No. 9 says people do buy US cars. I think the numbers cited are misleading in some ways. People don't actually buy a lot of them. I think a lot of those sales are fleet sales-to rental car companies, government agencies (which are often forced to buy American), etc. Those sales generate a lot less profit than sales to individuals. Second, by using data from the first 10 months of the year it fails to reflect how drastically sales of US vehicles have declined in the last few months-much more than Toyota, Honda, etc.


Yea, for those who disagree, you can also read the Becker-Posner blog which also discussed this topic.


You certainly need to level the playing field -- but why do you always want to level the playing field at labor's expense? Why not simply make the benefits unionized autoworkers enjoy mandatory for all automakers, unionized or not?


Off loading the legacy costs will help the Big 3 competitive position, but that doesn't really hit until 2010, apparently. The recession has hit now, however, putting the Big 3 in a short term bind. Destroying these companies is unwise.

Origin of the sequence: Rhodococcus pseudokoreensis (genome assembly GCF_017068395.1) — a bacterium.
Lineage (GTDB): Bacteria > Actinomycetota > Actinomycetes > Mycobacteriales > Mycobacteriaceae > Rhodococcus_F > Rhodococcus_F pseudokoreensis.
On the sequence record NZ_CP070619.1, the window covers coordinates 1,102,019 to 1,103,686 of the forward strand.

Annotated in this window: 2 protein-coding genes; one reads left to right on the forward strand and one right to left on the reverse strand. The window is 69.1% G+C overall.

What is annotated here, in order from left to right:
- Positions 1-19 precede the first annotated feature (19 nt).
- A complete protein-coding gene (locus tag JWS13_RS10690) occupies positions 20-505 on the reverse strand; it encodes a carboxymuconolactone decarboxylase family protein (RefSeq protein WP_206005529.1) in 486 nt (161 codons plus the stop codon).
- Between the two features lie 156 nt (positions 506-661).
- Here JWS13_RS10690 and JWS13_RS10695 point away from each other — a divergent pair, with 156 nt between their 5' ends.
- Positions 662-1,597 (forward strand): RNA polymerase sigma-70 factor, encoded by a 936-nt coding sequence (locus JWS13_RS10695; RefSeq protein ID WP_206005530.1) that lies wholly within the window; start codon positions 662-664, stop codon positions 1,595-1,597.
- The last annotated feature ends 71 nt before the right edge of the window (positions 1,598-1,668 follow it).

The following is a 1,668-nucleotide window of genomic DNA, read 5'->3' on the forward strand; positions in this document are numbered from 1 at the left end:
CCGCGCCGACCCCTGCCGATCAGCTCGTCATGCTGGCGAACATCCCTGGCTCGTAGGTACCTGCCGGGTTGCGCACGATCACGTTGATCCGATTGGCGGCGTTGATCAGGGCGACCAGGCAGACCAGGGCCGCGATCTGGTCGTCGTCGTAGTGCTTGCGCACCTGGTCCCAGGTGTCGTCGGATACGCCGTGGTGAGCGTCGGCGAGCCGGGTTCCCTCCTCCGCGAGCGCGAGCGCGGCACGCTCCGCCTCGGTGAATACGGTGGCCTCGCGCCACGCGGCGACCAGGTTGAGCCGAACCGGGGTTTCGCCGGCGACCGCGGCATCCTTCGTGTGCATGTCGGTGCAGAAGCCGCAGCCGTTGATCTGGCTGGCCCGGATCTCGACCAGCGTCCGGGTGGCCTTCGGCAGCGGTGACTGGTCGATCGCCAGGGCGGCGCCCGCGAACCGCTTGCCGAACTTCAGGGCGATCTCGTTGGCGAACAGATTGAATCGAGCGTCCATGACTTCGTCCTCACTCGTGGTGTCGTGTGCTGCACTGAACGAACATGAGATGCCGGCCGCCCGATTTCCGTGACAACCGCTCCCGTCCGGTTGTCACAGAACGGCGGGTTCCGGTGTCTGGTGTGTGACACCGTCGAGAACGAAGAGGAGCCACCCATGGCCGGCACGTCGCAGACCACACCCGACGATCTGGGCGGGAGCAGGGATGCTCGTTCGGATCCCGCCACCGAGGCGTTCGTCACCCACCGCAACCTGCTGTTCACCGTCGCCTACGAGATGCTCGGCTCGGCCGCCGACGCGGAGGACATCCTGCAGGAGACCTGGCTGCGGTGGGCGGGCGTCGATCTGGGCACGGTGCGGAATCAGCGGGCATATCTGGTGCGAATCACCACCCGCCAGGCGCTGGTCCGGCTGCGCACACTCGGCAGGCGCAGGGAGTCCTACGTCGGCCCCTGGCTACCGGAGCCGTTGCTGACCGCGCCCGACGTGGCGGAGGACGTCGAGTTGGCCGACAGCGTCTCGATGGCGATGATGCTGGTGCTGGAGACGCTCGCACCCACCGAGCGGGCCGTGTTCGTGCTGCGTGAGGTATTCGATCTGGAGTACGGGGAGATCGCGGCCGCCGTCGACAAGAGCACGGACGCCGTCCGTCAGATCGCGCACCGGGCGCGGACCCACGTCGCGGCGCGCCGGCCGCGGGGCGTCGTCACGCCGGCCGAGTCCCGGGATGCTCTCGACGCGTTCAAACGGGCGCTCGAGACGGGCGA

In the larger picture, most of the world is working very hard to modernize. Wages are comparatively low still, and low wages help the competitive position, particularly if the companies are able to install modern equipment bought, and often made, in more mature economies such as those in the US and Europe.

As it has been forever, labor is the lowest common denominator. No one has yet figured out how to change this dynamic. The majority of workers globally still toil for poverty wages in unsafe working conditions. We, here in America, like lower prices. Thus we have China Mart.